Obvious

movement obscures the form
the light on the water dazzles us
we can’t quite see

we peer and probe
seeking always seeking
as if there is some power
in depth

as if that surface glitter
is not enough

maybe movement is all there is –

the fine oscillation
of atoms, more space
than substance –

energy transmitted and transforming,
the slow drift
into entropy

flames dancing on the surface
of the universe

 “It is life’s work to recognize the mystery of the obvious”
Jim Harrison ~ Songs of Unreason

 

It finally arrived – the last day of Jilly’s 28 Days of Unreason project. It’s going to be strange without the daily wrestle with Jim Harrison’s gnomic sentences. Thank you, Jilly, for bringing this to us. 

It’s too hot to poet much tonight. We hit 31 degrees today – unheard of in this green and pleasant land! – so this is my offering for dVerse’s open link night as well.

Never coming down

The house can’t hold me
and I’m

up

and away

looking down on
the little town,
strung with streetlights,
glittering like
a girl drinking rum and coke
in a dirty bar

and as the sky lightens
I’m banging on the clouds
shouting

let me in

let me in

because there’s always a party
somewhere

and I’m dancing with strangers
and I’m watching the sun come up
as if it’s the first sunrise
on the first day

and everything else
is
insignificant

never coming down

“At four in the morning my body bumped against the ceiling” from North American Image Cycle in The Shape of the Journey

 

Day 27 of Jilly’s month of Unreason, poems inspired by Jim Harrison. This is the penultimate day of a great project. 

 

Solstice pilgrim

This, then, is her solstice pilgrimage,
this six monthly walk, down this too long corridor,
ticking off letters, – M is for Women’s Health,
P is for Medical Photography
Q is for X-ray and Imaging.

She’s here in the long days of summer,
when the windows are open in this small room,
letting in voices and slow moving air,

and again in the short dark winter days
when there’s not enough light to spare,
not enough warmth to go around –

stripped of power, clothing, efficacy –
she has a name-tag in her bag, out there
she’s someone, here she repeats her name,
address, date of birth at each desk –

Open Sesame

– and she’s touched gently, probed by soft, kind hands,
that press and smooth her skin,
searching for the death that bubbles under it.

 

And there you go – Day 26 of Jilly’s 28 days of unreason challenge. I’m going to make a confession now: I haven’t read any Jim Harrison apart from the quotations put up here. I will, but I wanted to do this challenge without any preconceptions about his work, and just take each quotation on its own terms. It’s been a great series of prompts. I can’t believe we only have two to go.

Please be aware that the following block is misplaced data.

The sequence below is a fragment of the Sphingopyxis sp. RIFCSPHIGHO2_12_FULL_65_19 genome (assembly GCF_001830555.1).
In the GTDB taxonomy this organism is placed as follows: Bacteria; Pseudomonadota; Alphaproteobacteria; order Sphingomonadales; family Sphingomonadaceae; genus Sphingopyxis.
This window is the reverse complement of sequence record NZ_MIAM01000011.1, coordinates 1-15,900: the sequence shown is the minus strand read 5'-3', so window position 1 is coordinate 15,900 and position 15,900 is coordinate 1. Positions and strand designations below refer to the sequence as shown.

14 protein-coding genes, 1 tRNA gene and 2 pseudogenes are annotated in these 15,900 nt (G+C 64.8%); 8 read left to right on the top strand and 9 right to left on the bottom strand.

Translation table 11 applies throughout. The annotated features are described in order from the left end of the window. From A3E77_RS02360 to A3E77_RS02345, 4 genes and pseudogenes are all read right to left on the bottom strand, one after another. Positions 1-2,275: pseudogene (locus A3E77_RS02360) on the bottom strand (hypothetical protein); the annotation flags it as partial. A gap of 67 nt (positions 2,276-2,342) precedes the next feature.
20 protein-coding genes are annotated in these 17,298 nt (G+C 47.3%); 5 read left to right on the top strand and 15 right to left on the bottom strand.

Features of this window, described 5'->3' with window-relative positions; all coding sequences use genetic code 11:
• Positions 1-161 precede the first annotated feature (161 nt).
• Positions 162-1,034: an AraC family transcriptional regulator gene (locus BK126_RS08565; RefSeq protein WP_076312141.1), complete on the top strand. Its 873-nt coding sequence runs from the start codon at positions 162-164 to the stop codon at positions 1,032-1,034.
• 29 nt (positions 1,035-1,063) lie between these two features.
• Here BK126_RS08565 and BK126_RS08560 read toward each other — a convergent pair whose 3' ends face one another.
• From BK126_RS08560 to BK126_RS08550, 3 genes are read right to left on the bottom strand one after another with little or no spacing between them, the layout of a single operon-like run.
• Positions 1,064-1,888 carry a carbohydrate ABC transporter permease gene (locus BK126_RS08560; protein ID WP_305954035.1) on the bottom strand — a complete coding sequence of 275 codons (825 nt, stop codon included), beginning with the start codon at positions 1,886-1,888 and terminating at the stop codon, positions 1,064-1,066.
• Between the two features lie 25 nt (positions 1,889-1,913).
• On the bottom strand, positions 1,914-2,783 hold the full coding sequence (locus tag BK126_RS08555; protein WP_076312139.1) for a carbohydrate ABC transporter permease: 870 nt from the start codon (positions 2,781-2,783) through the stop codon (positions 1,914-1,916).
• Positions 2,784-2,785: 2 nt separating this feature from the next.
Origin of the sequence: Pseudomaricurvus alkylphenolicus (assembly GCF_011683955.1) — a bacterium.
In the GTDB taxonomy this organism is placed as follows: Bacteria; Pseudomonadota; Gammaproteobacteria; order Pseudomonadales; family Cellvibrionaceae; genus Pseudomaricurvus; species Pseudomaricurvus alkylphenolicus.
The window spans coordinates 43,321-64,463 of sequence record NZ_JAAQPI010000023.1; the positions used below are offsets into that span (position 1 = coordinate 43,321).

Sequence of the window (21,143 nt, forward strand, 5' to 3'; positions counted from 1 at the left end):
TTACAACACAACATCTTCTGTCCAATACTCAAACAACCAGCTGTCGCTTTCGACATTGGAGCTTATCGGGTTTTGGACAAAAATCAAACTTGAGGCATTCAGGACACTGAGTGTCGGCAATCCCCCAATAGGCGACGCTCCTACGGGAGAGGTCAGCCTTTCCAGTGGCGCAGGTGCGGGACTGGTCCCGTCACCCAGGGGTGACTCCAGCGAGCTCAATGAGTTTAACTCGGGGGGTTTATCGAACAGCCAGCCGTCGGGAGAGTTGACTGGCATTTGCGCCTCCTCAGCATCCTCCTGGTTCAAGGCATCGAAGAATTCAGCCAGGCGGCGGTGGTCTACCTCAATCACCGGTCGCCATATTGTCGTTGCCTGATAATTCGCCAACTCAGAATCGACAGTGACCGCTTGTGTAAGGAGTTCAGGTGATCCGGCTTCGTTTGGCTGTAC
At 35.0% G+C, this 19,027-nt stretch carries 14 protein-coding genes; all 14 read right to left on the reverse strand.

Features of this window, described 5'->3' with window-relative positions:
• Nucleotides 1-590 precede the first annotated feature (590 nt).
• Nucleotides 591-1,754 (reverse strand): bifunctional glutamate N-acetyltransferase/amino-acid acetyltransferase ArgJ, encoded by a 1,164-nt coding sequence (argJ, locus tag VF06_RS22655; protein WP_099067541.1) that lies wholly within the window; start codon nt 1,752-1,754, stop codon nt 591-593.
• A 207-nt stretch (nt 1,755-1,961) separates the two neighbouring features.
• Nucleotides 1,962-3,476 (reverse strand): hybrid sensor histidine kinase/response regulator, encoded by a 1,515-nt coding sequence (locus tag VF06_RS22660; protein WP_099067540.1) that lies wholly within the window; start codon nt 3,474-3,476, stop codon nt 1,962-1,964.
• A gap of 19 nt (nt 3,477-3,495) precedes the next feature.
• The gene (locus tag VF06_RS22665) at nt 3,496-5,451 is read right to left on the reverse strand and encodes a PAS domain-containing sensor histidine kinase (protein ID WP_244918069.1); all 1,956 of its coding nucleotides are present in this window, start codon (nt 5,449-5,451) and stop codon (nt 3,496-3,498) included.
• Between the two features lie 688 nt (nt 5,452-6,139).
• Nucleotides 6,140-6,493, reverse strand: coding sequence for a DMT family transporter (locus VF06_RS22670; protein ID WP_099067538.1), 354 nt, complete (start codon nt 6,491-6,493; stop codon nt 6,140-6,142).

And here’s the quotation:

“There is a human wildness held beneath the skin that finds all barriers brutishly unbearable”   from Songs of Unreason

 

I’m also linking it up to tonight’s dVerse prompt – opposites attract, posted by Lillian. She asks us to write a poem including some opposites as contrasts. I’ve used the two solstices here.

Solstice storm

They bring the weather with them –
wild winds that flutter home-made pennants,
set lanterns rocking, shadows leaping
up canvas walls and wooden pallisades –

they sing out loud, gathering in loose groups
and drinking sun-gold cider, moonlight vodka –
tell stories round the dancing flames
of midnight fires: their stories –
tales that shift and change
with every telling, forging their own myths.

They’re gathering here before the solstice,
a ragged caravan of feathers, flapping, black;
of russet coats and cool green gazing;
of blues and yellows, splashing monochrome,
dark masks, striped faces, brown eyes
blinking in the light. A mustering of

muddy feet and velvet coats. Silk scarves
and dirty claws, and silver rings.

They bring the weather with them,
call up the wind, send cloud wolves
rioting across the sky,
wait for the sun to rise.

Day 25 of Jilly’s 28 Days of Unreason project. A whole month of poems inspired by quotations from Jim Harrison’s work. 

“A violent windstorm the night before the solstice”. from Solstice Litany

 

Cradled

Those of us cradled gently,
basking in the warm gaze of the universe,
who blossomed quietly,
opening in love

we have deep roots

and we carry light within us,
and the silence of the living forest.

For Day 22 of Jilly’s month of Unreason. 

“The world that used to nurse us

now keeps shouting insane instructions.

That’s why I ran to the woods.”

~ Jim Harrison from Songs of Unreason

What is the question?

He was a man who gathered facts
what does moonlight taste like?
as if he could build a world from them,
who first fell in love? with whom?
snatched dates and data from the atmosphere,
what do flowers dream of?

cross-referenced, indexed, filed.
what colour are my eyes?
He questioned endlessly, collated
can you hear a sunbeam strike the ocean?

all the answers, in boxes first,
where did I leave my keys?
then just in piles, great tottering heaps
what noise do Saturn’s rings make?

that rose around him,
what’s the gestation period of the unicorn?
and still, the world eluded him.

where does love live?

For Jilly’s 28 Days of Unreason, where we are all Jim Harrison tribute acts. Today’s quotation is:

“I see today that everyone on earth